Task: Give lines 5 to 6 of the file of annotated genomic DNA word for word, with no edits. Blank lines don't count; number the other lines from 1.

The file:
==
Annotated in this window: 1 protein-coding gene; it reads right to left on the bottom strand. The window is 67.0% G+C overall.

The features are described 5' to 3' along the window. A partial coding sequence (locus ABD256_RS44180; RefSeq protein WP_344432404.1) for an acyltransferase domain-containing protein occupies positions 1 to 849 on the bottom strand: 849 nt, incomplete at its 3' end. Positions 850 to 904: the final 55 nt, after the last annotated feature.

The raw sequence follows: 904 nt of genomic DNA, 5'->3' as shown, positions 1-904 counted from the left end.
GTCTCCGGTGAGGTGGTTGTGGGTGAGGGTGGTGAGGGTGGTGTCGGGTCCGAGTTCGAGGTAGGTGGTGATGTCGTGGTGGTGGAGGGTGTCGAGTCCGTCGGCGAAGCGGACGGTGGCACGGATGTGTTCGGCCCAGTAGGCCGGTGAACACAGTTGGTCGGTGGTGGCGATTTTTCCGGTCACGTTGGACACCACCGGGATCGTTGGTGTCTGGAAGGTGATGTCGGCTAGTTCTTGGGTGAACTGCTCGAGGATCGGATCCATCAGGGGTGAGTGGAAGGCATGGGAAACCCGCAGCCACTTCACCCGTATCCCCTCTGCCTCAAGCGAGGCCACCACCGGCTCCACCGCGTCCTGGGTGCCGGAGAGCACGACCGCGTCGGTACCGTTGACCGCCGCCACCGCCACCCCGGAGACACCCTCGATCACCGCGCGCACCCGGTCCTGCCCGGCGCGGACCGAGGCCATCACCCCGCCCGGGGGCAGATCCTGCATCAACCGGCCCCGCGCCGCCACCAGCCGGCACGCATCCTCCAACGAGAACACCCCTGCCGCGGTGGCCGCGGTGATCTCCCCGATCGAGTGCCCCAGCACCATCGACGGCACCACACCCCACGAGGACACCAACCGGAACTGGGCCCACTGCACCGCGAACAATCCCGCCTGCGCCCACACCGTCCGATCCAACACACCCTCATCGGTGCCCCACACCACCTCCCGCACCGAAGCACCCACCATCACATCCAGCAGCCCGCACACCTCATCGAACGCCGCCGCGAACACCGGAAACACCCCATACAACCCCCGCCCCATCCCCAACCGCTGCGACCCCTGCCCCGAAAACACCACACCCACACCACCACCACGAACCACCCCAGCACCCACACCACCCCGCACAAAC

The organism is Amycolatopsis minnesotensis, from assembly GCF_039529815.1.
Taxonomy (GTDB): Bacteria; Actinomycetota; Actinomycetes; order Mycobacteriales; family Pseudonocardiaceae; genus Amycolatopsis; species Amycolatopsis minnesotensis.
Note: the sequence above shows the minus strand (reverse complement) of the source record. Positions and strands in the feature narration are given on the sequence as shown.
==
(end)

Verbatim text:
The organism is Amycolatopsis minnesotensis, from assembly GCF_039529815.1.
Taxonomy (GTDB): Bacteria; Actinomycetota; Actinomycetes; order Mycobacteriales; family Pseudonocardiaceae; genus Amycolatopsis; species Amycolatopsis minnesotensis.